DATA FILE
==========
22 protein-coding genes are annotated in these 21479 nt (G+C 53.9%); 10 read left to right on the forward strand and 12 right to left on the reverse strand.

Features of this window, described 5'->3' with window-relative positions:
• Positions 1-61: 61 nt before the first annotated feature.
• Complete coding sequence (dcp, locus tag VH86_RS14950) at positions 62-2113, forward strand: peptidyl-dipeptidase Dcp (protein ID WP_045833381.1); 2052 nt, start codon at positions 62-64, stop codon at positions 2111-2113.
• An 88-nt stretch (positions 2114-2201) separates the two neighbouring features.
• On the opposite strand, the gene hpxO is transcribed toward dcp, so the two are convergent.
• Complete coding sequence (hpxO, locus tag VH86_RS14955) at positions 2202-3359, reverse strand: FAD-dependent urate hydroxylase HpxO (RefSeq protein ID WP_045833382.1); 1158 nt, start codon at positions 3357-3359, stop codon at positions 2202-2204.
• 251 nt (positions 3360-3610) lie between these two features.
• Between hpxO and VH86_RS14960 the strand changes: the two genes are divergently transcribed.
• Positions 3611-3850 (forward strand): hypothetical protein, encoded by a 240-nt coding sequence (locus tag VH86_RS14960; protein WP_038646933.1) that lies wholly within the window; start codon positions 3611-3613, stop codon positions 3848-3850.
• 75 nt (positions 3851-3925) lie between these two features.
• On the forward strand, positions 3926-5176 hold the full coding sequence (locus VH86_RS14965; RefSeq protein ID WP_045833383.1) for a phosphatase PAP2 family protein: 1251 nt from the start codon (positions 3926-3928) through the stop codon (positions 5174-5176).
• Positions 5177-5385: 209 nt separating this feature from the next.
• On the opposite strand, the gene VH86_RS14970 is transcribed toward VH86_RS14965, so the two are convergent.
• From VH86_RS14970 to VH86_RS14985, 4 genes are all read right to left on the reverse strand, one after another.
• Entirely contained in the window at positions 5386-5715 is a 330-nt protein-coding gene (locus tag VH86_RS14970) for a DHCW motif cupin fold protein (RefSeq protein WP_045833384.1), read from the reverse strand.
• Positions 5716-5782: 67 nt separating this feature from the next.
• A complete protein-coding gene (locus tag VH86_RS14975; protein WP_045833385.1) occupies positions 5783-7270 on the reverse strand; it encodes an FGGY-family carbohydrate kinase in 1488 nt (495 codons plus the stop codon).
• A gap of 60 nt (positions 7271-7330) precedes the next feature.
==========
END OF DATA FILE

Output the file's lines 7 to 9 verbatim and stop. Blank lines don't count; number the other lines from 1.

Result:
• Complete coding sequence (hpxO, locus tag VH86_RS14955) at positions 2202-3359, reverse strand: FAD-dependent urate hydroxylase HpxO (RefSeq protein ID WP_045833382.1); 1158 nt, start codon at positions 3357-3359, stop codon at positions 2202-2204.
• 251 nt (positions 3360-3610) lie between these two features.
• Between hpxO and VH86_RS14960 the strand changes: the two genes are divergently transcribed.